Brady tried to throw it away from the safety’s rotation, and arguably threw it too far away from him. Welker, who typically takes the seam further up the sideline, may (or may not) have kept it more inside than he usually does, given that he was so wide open he was simply uncovered. In either case, Welker twisted awkwardly to catch the ball over his opposite shoulder, but it hit him in the hands — and then he didn’t have it. (It appears that in the course of twisting around, Welker’s helmet came up and his chin strap was actually covering his mouth. That’s hardly an excuse, but seeing Welker not catch a ball like that is so bizarre, one looks for any reason why.) Both players would later agonize over the play.
On the other side was Manning’s brilliant thread-the-needle pass to Manningham. Just previously, the two had barely missed on a similar fade throw to the opposite sideline. (Manningham caught it while stepping out of bounds.) But get used to this one: We’re going to see it a lot, for a long time.
The entire game, the Patriots had played a form of Cover 2, with two safeties deep to take away the big plays. Belichick did not want the Giants to burn them with deep passes to Hakeem Nicks, Victor Cruz, or Manningham, and for most of the game they succeeded. The other elements of Belichick’s game plan were to move Vince Wilfork out to line up over the guard and tackle, to take away the off-tackle run game that the Giants favored (as with two safeties deep, the Patriots were a man short against the run the entire game), and to double-team the electric Cruz. This opened things up for Nicks, who had more than 100 yards receiving on 10 catches, and, ultimately, for Manningham, on the biggest play of the game.
On the play, Manning and the Giants were really trying to go to the other side and to get the ball to either Nicks or Cruz. They called another classic, old standby pass play, “smash.” “Smash” involves an inside receiver, Cruz, running a route to the corner off the deep safety, while the outside receiver runs an underneath hitch or pivot route to pull the intermediate defenders up. Indeed, this play is extremely close to the hitch/seam play the Patriots converted on, and teams often install them as two sides of the same coin: Hitch/seam defeats three-deep coverages, while “smash” defeats two-deep ones. But the Patriots rotated their coverage over to Cruz and Nicks’ side, taking away where Manning wanted to go with the ball.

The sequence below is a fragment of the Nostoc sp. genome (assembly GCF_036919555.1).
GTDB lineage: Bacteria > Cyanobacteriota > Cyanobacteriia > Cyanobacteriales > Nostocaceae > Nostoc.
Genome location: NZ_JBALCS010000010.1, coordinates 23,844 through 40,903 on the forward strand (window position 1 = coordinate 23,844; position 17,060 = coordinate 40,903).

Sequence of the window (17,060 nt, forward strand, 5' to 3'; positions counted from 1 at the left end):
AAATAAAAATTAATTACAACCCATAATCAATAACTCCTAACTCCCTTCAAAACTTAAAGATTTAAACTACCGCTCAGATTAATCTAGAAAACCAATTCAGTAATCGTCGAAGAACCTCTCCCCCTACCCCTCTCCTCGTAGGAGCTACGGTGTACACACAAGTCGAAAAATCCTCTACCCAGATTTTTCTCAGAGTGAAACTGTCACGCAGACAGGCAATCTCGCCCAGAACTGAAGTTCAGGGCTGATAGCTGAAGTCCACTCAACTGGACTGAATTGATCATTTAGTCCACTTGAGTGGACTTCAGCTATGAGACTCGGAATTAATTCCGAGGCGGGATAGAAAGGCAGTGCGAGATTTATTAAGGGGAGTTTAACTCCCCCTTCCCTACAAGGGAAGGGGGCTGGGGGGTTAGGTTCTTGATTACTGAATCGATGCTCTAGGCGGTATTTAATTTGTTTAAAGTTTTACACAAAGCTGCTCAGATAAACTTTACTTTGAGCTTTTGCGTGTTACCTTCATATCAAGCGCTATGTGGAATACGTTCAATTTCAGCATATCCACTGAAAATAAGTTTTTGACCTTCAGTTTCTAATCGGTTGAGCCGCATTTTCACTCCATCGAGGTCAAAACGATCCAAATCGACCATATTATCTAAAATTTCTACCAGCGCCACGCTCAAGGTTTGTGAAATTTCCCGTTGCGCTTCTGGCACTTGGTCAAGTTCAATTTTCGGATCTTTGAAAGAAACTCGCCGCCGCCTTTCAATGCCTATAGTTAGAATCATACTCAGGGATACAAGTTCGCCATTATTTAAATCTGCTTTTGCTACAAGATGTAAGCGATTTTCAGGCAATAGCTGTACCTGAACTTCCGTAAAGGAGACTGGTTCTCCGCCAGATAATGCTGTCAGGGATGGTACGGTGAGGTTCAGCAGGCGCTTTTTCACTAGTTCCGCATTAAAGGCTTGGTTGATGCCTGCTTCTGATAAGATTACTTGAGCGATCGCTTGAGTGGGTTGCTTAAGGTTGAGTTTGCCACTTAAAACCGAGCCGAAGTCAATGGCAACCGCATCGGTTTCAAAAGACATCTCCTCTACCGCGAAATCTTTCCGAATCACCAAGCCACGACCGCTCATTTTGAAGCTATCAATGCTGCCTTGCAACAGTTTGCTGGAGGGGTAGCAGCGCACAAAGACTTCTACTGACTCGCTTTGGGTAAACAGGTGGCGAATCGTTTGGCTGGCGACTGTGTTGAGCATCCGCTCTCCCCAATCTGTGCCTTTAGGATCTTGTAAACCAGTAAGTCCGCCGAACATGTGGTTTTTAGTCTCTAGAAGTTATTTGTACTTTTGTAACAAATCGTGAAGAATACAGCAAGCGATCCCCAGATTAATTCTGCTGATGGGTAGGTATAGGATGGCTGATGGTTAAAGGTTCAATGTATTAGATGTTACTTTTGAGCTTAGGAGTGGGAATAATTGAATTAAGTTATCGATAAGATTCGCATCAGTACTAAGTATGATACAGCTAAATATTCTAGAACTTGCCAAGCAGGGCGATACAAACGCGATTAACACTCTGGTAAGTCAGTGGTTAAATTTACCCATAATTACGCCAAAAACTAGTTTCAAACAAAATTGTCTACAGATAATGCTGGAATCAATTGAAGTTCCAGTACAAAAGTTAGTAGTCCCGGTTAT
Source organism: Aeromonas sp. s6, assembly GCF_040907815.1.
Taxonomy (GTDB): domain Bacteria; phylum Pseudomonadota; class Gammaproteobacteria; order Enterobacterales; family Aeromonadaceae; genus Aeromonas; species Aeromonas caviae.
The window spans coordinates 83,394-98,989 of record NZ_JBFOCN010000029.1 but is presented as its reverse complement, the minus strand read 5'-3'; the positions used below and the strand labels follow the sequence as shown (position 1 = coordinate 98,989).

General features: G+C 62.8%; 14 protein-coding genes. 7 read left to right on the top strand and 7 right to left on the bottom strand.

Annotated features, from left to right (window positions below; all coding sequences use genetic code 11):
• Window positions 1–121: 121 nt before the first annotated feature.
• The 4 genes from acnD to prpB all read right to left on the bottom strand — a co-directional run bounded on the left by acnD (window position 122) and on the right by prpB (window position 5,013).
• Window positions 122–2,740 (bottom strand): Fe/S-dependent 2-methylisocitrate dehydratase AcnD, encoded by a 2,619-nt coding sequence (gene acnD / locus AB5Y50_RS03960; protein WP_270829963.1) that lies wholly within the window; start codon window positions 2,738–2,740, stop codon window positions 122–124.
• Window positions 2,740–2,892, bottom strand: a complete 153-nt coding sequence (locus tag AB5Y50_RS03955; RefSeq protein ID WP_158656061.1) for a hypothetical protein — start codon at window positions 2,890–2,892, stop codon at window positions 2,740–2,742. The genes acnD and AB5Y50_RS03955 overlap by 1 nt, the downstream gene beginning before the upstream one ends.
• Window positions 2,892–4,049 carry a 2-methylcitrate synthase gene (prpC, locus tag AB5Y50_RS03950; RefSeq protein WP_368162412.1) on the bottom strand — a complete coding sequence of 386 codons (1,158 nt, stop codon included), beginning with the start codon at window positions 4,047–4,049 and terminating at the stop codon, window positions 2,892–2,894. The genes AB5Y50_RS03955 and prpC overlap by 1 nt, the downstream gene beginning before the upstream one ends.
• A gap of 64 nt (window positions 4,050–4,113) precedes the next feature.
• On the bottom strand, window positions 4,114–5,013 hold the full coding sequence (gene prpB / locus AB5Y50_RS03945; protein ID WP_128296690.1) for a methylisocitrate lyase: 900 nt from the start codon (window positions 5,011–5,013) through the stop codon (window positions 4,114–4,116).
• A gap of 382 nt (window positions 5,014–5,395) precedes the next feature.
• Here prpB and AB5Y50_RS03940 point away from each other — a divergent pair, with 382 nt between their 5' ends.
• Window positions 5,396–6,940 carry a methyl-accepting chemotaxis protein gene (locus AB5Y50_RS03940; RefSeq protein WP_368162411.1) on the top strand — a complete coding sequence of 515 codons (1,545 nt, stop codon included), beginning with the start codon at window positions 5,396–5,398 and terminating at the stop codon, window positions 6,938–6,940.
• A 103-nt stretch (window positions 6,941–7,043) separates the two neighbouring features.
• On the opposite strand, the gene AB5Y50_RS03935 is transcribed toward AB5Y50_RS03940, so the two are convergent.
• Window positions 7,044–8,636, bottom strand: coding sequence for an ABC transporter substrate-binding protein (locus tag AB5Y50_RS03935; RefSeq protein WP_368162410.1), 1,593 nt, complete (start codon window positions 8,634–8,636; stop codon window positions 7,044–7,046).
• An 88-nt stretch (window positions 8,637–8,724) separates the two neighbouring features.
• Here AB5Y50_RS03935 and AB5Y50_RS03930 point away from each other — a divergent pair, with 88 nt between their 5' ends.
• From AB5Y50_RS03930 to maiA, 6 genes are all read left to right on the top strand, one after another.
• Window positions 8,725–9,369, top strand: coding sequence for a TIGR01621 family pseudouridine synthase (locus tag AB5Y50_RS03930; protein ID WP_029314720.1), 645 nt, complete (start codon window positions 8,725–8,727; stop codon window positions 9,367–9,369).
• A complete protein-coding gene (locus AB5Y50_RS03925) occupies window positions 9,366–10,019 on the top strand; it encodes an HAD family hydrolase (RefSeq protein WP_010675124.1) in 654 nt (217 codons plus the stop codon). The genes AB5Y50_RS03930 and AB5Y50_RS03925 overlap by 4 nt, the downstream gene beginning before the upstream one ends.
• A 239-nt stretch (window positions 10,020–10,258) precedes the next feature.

But on the backside, Manningham defeated defensive back Sterling Moore off the line, and, fatefully, safety Patrick Chung came up slightly in following Manning’s eyes to the right, and was therefore out of position for the big pass to the left. Of course, let’s not get carried away: It was an extremely small window, and “out of position” is very much an after-the-fact statement. The credit for the play has to be given to Manning and Manningham: Manning for looking the safety off and throwing an incomparably beautiful and accurate pass into a vanishingly small spot, and Manningham for mustering every physical and mental tool he had to catch the ball and keep both feet in bounds. Just an amazing play.
And in a game that seemed a triumph of incrementalism — of small, plodding steps toward the inexorable end — it was fitting that two big plays, Janus-like in execution and outcome, made the difference.